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Obsessive-Compulsive Disorder (OCD): Facts And Statistics

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Obsessive-compulsive disorder (OCD) occurs when individuals have recurring thoughts they can’t control, along with behaviors they feel compelled to do repeatedly.

Roughly half of all individuals in the U.S. with OCD have experienced severe impairment due to this disorder. On a global scale, roughly 2 percent of the general population has OCD.

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Prevalence Of OCD

  • In the U.S., OCD occurs in roughly 1 to 3 percent of children and adolescents. The average age of onset among children is around 10 years of age.
  • Among adults aged 18 and over in the U.S., roughly 1.2 percent have had OCD. The lifetime prevalence of OCD is 2.3 percent.
  • The rate of OCD is highest among adults between 18 and 29 years of age. In this age group, the rate is 1.5 percent.
  • For adults between ages 30 and 44, the rate is 1.4 percent. For adults between ages 45 and 59, the rate is 1.1 percent.
  • The rate among adults who are 60 years old and up is 0.5 percent.
  • Roughly 50.6 percent of adults with OCD experienced severe impairment with this disorder. Roughly 38.4 percent experienced moderate impairment, while roughly 14.6 percent experienced mild impairment.
  • The average age of OCD onset among adults is 19. Roughly one quarter of OCD cases begin occurring by 14 years of age.
  • Around a third of adults began experiencing OCD symptoms during childhood.

Obsessive-Compulsive Disorder In Men And Women

  • Women in the U.S. have an OCD rate of 1.8 percent.
  • Men in the U.S. have an OCD rate of 0.5 percent.
  • Men typically begin developing symptoms of OCD at a younger age compared to women.

Obsessive-Compulsive Disorder In Specific Populations

OCD research has shown differences in the symptoms of this disorder among African-American populations:

  • Roughly 7.9 percent experienced contamination obsessions, while 8.29 percent experienced obsessions that mainly involved unacceptable thoughts.
  • Roughly 10.63 percent experienced compulsions that involved checking or washing, while 5.19 percent experienced compulsions that involved arranging items.
  • Around 3.53 percent experienced compulsions that involved counting, while 6.85 percent experienced compulsions involving repeating words.
  • In general, 12.5 percent of African Americans experienced any type of obsession, while 15.3 percent experienced any type of compulsion.
  • African Americans between 18 and 34 years of age had a higher likelihood of experiencing contamination obsessions compared to those 55 and older.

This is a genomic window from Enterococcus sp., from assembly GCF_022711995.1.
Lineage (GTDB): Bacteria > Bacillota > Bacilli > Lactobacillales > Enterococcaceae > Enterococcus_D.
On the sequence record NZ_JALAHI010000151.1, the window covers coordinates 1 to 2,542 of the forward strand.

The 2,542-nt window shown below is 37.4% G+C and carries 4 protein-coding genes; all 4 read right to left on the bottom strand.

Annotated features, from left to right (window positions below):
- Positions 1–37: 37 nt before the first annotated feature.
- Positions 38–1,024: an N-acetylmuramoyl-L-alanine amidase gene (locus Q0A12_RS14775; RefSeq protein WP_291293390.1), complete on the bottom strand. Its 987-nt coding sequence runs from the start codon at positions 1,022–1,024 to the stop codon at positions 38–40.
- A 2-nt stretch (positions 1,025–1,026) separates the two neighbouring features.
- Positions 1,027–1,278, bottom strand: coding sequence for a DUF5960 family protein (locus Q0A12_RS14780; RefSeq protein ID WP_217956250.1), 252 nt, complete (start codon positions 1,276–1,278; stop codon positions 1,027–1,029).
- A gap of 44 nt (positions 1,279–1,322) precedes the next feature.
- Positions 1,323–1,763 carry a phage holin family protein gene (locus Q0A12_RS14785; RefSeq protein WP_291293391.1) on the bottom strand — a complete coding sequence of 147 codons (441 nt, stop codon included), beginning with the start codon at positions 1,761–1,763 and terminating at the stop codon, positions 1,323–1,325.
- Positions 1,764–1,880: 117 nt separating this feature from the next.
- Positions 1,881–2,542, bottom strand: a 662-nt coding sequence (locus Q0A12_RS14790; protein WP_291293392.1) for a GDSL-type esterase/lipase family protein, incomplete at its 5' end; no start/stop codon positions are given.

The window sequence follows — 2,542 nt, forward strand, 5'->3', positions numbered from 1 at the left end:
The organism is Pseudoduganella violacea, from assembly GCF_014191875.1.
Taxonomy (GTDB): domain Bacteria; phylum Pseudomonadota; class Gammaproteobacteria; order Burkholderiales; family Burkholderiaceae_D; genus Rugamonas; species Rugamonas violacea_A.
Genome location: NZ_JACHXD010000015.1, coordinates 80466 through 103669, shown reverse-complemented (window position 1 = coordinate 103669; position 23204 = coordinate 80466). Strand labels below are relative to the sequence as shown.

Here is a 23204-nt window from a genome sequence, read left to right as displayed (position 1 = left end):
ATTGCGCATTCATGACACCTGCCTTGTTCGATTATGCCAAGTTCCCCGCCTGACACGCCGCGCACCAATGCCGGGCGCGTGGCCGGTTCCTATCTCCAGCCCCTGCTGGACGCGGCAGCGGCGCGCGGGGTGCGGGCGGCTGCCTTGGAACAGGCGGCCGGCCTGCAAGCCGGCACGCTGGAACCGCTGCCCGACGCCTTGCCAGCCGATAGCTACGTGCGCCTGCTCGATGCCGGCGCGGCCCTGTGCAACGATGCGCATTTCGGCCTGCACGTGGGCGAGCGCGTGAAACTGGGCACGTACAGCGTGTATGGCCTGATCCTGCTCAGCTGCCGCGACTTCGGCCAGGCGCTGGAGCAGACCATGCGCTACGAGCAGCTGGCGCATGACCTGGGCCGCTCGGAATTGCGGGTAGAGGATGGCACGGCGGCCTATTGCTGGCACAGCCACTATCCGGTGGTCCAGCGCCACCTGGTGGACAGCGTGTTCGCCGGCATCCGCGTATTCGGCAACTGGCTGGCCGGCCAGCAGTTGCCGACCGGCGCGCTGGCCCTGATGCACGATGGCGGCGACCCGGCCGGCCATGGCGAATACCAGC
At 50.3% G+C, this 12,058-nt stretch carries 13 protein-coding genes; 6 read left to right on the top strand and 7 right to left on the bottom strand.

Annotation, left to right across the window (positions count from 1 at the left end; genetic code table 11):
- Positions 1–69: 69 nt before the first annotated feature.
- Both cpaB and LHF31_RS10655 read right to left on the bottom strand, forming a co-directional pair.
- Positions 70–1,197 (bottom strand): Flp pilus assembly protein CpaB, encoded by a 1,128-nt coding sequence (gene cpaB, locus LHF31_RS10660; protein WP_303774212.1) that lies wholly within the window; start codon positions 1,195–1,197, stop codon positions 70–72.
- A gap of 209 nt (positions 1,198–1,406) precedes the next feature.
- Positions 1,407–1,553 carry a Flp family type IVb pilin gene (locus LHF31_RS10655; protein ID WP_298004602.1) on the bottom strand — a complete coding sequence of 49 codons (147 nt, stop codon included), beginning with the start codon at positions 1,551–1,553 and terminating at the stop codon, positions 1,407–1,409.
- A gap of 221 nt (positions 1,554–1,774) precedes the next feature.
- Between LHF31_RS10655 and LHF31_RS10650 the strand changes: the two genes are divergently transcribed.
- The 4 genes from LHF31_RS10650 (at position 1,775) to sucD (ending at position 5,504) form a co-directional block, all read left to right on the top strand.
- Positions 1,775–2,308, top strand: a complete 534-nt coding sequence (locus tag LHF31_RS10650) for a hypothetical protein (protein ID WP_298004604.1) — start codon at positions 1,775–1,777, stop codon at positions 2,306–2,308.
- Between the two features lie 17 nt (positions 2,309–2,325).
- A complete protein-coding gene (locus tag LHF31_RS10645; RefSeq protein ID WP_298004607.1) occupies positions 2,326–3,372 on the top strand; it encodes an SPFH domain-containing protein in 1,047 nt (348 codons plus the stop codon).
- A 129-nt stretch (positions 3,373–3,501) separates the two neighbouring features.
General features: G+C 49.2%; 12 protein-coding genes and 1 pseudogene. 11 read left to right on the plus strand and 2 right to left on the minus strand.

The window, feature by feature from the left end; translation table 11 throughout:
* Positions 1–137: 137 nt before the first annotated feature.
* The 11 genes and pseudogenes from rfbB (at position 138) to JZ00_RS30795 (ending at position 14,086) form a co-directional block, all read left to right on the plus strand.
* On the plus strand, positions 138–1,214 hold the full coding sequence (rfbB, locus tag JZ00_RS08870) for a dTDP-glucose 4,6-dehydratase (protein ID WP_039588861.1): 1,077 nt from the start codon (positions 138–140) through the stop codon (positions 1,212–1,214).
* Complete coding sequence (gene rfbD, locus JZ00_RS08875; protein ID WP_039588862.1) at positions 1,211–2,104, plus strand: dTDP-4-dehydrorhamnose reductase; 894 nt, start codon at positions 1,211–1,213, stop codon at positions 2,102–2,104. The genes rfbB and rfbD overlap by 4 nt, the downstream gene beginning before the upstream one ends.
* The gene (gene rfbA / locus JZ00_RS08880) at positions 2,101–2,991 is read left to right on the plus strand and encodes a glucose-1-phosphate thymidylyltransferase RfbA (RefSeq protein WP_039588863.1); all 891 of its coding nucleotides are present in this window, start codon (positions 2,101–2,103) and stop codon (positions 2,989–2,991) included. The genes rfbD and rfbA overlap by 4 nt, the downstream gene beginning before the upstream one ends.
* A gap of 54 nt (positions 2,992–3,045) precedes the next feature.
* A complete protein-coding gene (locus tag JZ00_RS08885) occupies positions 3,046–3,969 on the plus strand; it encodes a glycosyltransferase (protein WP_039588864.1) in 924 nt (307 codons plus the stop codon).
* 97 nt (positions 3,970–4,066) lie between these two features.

• Those between 18 and 34 years old and those between 35 and 54 years old had a higher likelihood of experiencing obsessions involving unacceptable thoughts compared to those 55 and older.

Obsessive-Compulsive Disorder And The Rate Of Co-occurring Conditions

OCD often co-occurs along with other types of disorders, including depression, anxiety disorders, and tic disorders like Tourette syndrome:

  • Around 26 percent of children who participated in studies at the National Institutes of Health did not have any co-occurring psychiatric disorders. Roughly 74 percent did have a co-occurring psychiatric disorder.
  • Pediatric autoimmune neuropsychiatric disorders (PANDAS) are thought to be linked to OCD. Between 30 and 79 percent of those with PANDAS experience obsessive-compulsive traits.
  • Some research suggests that PANDAS might be associated with the onset of childhood OCD and tic disorders.
  • OCD often co-occurs with another type of anxiety disorder. Anxiety disorders affect roughly 19.1 percent of adults in the U.S. Generalized anxiety disorder affects roughly 2.7 percent of adults in the U.S.
  • OCD can co-occur with depression. Major depressive disorder affects around 6.8 percent of adults in the U.S.
  • Tourette syndrome commonly co-occurs with OCD in adults and children. Roughly one-third of those with Tourette syndrome also have OCD.

Obsessive-Compulsive Disorder: Treatment Facts

Treatment options for OCD include medication, cognitive-behavioral therapy (CBT) or another psychotherapy, or a combination of both:

  • Between 40 and 50 percent of children taking serotonergic medication, such as fluoxetine or clomipramine, achieved remission from OCD symptoms.
  • Another study found that using CBT to address OCD in children, especially when family members were involved, led to remission rates of between 75 and 88 percent.